Sunday, September 23, 2007

Old vs. New Tapes

From today's New York Times:

For the first time, women in their 20s who work full time in several American cities — New York, Chicago, Boston and Minneapolis — are earning higher wages than men in the same age range, according to a recent analysis of 2005 census data by Andrew Beveridge, a sociology professor at Queens College in New York.

For instance, the median income of women age 21 to 30 in New York who are employed full time was 17 percent higher than that of comparable men.

Professor Beveridge said the gap is largely driven by a gulf in education: 53 percent of women employed full time in their 20s were college graduates, compared with 38 percent of men. Women are also more likely to have graduate degrees. “They have more of everything,” Professor Beveridge said.

A lot of young women “are of two minds,” said Stephanie Coontz, director of research at the Council on Contemporary Families, a research organization. “On one hand, they’re proud of their achievements, and they think they want a man who shares house chores and child care. But on the other hand they’re scared by their own achievement, and they’re a little nervous having a man who won’t be the main breadwinner. These are old tapes running in their head: ‘This is how you get a man.’”

Bay Area residents, mark your calendars: On Wednesday, October 17, I'll be moderating a panel with Stephanie Coontz on the challenges faced by new parents, along with psychologists Philip and Carolyn Cowan, and psychotherapist Joshua Coleman. The event will start at 3 pm at the Lipman Room on the 8th floor of Barrows Hall, on the UC Berkeley campus. Barrows Hall is located off of Bancroft Way at Barrow Lane and Eshleman Road, on the south side of the Berkeley campus. Click here for a map, parking information, and directions to the Lipman Room.

This event will celebrate the release of Greater Good's Fall 2007 issue on “The 21st Century Family,” with contributions by Stephanie Coontz, Scott Coltrane, Ross Parke, Constance Ahrons, and me, writing about how today’s non-traditional parents overcome social isolation and build new communities. I'm still providing free copies of the issue to any blogger who pledges to review it online--send me a note at jeremyadamsmith (at)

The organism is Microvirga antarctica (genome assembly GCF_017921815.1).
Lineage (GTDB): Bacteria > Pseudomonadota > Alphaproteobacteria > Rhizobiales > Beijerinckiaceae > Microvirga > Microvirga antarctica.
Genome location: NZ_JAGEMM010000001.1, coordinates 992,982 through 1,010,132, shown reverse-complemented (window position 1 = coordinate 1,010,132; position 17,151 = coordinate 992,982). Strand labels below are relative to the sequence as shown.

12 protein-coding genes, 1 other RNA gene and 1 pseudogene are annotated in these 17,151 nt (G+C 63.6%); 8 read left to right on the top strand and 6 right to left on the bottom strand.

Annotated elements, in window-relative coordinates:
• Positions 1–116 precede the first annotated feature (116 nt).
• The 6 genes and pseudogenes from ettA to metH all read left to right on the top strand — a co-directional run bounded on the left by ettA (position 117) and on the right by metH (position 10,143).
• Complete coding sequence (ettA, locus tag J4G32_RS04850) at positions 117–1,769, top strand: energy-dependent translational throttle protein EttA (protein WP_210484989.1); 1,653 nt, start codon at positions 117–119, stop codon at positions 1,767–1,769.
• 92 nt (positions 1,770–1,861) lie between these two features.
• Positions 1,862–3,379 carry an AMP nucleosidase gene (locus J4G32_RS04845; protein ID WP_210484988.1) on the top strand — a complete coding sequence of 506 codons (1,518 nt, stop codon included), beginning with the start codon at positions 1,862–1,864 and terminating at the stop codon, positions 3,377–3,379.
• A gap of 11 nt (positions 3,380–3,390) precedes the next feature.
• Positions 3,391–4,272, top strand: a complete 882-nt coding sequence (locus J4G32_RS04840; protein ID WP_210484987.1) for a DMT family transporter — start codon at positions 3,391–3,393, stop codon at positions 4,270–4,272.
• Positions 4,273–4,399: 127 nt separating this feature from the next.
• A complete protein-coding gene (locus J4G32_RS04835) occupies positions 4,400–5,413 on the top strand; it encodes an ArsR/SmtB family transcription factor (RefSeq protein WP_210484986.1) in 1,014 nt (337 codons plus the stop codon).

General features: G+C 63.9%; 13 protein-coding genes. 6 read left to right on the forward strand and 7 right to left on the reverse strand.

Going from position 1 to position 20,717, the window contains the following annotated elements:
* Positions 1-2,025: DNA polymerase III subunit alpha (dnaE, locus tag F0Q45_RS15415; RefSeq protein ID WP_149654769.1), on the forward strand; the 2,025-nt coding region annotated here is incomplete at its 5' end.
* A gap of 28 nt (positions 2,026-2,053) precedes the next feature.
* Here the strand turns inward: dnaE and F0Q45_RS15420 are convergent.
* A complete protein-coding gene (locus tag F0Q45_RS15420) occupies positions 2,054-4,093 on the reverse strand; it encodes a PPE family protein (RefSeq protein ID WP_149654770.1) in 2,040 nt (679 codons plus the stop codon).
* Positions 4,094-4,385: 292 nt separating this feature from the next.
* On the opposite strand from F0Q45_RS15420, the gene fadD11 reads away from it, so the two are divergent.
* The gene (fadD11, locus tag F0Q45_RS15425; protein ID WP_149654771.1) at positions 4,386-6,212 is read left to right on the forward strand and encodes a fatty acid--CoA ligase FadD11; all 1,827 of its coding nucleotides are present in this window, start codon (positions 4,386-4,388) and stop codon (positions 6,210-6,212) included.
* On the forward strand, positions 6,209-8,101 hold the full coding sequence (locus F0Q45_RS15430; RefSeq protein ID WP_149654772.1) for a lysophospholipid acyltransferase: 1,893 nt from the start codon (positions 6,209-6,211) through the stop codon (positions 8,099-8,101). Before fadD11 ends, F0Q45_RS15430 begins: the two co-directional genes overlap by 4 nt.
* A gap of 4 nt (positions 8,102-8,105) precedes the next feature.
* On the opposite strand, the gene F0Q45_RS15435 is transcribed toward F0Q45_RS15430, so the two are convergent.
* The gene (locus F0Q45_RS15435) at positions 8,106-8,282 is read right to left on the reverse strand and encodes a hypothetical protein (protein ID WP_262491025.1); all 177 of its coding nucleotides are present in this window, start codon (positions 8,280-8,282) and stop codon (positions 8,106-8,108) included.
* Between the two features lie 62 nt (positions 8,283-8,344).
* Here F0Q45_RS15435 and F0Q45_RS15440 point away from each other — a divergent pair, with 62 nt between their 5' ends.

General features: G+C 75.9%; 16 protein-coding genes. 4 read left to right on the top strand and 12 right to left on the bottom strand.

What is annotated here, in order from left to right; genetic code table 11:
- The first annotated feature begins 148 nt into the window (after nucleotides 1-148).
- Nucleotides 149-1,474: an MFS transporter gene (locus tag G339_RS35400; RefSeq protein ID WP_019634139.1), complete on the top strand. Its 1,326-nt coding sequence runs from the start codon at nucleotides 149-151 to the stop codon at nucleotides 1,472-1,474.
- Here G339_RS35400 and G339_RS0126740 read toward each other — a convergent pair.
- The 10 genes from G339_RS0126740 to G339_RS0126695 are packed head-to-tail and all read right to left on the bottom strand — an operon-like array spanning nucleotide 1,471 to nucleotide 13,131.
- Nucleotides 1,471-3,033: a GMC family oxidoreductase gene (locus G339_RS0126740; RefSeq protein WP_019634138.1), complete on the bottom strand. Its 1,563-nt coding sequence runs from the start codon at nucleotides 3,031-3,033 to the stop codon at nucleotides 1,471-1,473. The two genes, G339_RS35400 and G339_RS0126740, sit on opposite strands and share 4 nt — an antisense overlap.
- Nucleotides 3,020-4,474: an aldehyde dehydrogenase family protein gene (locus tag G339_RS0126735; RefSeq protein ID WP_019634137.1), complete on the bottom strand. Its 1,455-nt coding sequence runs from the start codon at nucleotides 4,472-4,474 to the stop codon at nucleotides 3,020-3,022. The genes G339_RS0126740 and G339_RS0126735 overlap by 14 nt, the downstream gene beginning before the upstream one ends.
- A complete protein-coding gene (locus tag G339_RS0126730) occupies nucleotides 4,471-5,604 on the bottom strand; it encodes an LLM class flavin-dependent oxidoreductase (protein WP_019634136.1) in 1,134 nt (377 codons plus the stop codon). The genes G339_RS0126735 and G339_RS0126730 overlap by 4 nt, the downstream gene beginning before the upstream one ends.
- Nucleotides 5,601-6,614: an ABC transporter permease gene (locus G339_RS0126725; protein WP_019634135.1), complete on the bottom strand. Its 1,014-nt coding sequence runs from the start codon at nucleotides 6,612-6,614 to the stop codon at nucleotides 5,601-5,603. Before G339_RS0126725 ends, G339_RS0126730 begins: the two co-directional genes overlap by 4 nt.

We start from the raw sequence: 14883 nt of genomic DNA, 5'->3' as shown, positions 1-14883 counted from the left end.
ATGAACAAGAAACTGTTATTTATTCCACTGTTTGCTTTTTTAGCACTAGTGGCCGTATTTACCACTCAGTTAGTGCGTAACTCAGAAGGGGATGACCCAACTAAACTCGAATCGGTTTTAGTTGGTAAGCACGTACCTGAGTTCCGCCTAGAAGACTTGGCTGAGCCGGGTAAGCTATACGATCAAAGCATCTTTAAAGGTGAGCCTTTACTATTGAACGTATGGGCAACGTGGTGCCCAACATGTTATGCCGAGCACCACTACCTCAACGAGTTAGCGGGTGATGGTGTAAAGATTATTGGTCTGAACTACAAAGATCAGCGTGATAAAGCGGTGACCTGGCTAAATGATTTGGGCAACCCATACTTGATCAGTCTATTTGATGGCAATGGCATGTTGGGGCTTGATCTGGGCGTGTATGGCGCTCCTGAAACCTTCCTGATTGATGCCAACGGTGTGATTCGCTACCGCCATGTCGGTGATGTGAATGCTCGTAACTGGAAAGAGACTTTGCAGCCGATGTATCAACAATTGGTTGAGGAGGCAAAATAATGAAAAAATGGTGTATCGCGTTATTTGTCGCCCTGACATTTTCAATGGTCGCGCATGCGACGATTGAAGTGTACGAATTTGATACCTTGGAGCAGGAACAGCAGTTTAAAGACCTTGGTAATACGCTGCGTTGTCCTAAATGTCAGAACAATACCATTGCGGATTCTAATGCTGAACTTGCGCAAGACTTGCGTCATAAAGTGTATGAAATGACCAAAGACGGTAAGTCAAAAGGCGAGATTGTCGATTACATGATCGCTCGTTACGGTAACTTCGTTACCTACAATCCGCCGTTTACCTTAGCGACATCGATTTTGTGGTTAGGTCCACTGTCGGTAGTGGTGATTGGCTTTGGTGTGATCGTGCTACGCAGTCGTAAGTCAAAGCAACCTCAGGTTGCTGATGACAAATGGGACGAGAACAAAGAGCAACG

1 comment:

chicago pop said...

This is a very disconcerting trend. Less because of women who are nervous about their newfound position of primary bread-winner -- there are worse problems -- than because of what it says about men, modern cultures of masculinity, and the failure of either to adapt to a modern world of high-skilled, education-based labor.

Der Spiegel ran a piece earlier this year that was followed up in the English media detailing the strange situation of several states of the former East Germany: a vast out-migration is occurring, and 2/3 of those leaving for the West are women. I can't think of a comparable, peace-time, gender differentiated migration since WWII. Why is this happening? Women are leaving to seek better employment opportunities abroad instead of marrying men at home. They are able to do this because they tend to be better educated than their male counterparts. These latter, in turn, are staying home, not working, living with mom, and joining Neo-Nazi parties. Not good.

A friend of mine who sees the trends reflected in the undergrad population of a private California
university attributes it to the neg. effect of two things: online porn and video games. Not sure if that is all that's going on, but something sure is.